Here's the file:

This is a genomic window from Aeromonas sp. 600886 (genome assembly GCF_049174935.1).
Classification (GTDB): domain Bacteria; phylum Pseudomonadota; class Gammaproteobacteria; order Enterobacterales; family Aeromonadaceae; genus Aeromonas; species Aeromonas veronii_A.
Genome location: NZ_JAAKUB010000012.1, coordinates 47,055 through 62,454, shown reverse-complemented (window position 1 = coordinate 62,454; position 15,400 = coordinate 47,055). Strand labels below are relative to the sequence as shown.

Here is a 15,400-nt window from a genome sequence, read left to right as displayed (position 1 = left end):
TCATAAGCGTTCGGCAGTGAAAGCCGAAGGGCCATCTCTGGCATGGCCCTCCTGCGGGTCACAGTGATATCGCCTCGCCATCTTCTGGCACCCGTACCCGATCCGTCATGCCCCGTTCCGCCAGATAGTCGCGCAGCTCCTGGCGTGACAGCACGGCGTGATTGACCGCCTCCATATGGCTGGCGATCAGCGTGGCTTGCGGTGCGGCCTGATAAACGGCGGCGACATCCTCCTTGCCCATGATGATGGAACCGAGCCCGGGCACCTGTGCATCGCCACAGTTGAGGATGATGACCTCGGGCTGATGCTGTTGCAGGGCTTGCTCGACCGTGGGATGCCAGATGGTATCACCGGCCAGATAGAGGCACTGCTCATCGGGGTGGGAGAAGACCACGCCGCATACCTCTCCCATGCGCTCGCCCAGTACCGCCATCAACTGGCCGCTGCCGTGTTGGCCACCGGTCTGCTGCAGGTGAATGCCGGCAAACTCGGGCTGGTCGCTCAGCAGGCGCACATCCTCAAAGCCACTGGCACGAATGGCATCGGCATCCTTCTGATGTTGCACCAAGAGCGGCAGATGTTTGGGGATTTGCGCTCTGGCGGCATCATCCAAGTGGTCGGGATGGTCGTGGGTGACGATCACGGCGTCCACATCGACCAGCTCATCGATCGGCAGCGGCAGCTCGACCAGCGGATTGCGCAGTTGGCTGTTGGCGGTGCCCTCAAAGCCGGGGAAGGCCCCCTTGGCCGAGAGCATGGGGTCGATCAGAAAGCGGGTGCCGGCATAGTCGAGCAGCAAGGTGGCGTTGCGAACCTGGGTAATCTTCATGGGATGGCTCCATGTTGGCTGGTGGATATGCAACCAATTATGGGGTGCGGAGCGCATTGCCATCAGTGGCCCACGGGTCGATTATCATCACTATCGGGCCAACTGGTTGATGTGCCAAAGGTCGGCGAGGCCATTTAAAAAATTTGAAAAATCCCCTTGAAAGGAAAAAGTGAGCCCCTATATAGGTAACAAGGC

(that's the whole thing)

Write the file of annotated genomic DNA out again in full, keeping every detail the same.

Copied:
This is a genomic window from Aeromonas sp. 600886 (genome assembly GCF_049174935.1).
Classification (GTDB): domain Bacteria; phylum Pseudomonadota; class Gammaproteobacteria; order Enterobacterales; family Aeromonadaceae; genus Aeromonas; species Aeromonas veronii_A.
Genome location: NZ_JAAKUB010000012.1, coordinates 47,055 through 62,454, shown reverse-complemented (window position 1 = coordinate 62,454; position 15,400 = coordinate 47,055). Strand labels below are relative to the sequence as shown.

Here is a 15,400-nt window from a genome sequence, read left to right as displayed (position 1 = left end):
TCATAAGCGTTCGGCAGTGAAAGCCGAAGGGCCATCTCTGGCATGGCCCTCCTGCGGGTCACAGTGATATCGCCTCGCCATCTTCTGGCACCCGTACCCGATCCGTCATGCCCCGTTCCGCCAGATAGTCGCGCAGCTCCTGGCGTGACAGCACGGCGTGATTGACCGCCTCCATATGGCTGGCGATCAGCGTGGCTTGCGGTGCGGCCTGATAAACGGCGGCGACATCCTCCTTGCCCATGATGATGGAACCGAGCCCGGGCACCTGTGCATCGCCACAGTTGAGGATGATGACCTCGGGCTGATGCTGTTGCAGGGCTTGCTCGACCGTGGGATGCCAGATGGTATCACCGGCCAGATAGAGGCACTGCTCATCGGGGTGGGAGAAGACCACGCCGCATACCTCTCCCATGCGCTCGCCCAGTACCGCCATCAACTGGCCGCTGCCGTGTTGGCCACCGGTCTGCTGCAGGTGAATGCCGGCAAACTCGGGCTGGTCGCTCAGCAGGCGCACATCCTCAAAGCCACTGGCACGAATGGCATCGGCATCCTTCTGATGTTGCACCAAGAGCGGCAGATGTTTGGGGATTTGCGCTCTGGCGGCATCATCCAAGTGGTCGGGATGGTCGTGGGTGACGATCACGGCGTCCACATCGACCAGCTCATCGATCGGCAGCGGCAGCTCGACCAGCGGATTGCGCAGTTGGCTGTTGGCGGTGCCCTCAAAGCCGGGGAAGGCCCCCTTGGCCGAGAGCATGGGGTCGATCAGAAAGCGGGTGCCGGCATAGTCGAGCAGCAAGGTGGCGTTGCGAACCTGGGTAATCTTCATGGGATGGCTCCATGTTGGCTGGTGGATATGCAACCAATTATGGGGTGCGGAGCGCATTGCCATCAGTGGCCCACGGGTCGATTATCATCACTATCGGGCCAACTGGTTGATGTGCCAAAGGTCGGCGAGGCCATTTAAAAAATTTGAAAAATCCCCTTGAAAGGAAAAAGTGAGCCCCTATATAGGTAACAAGGC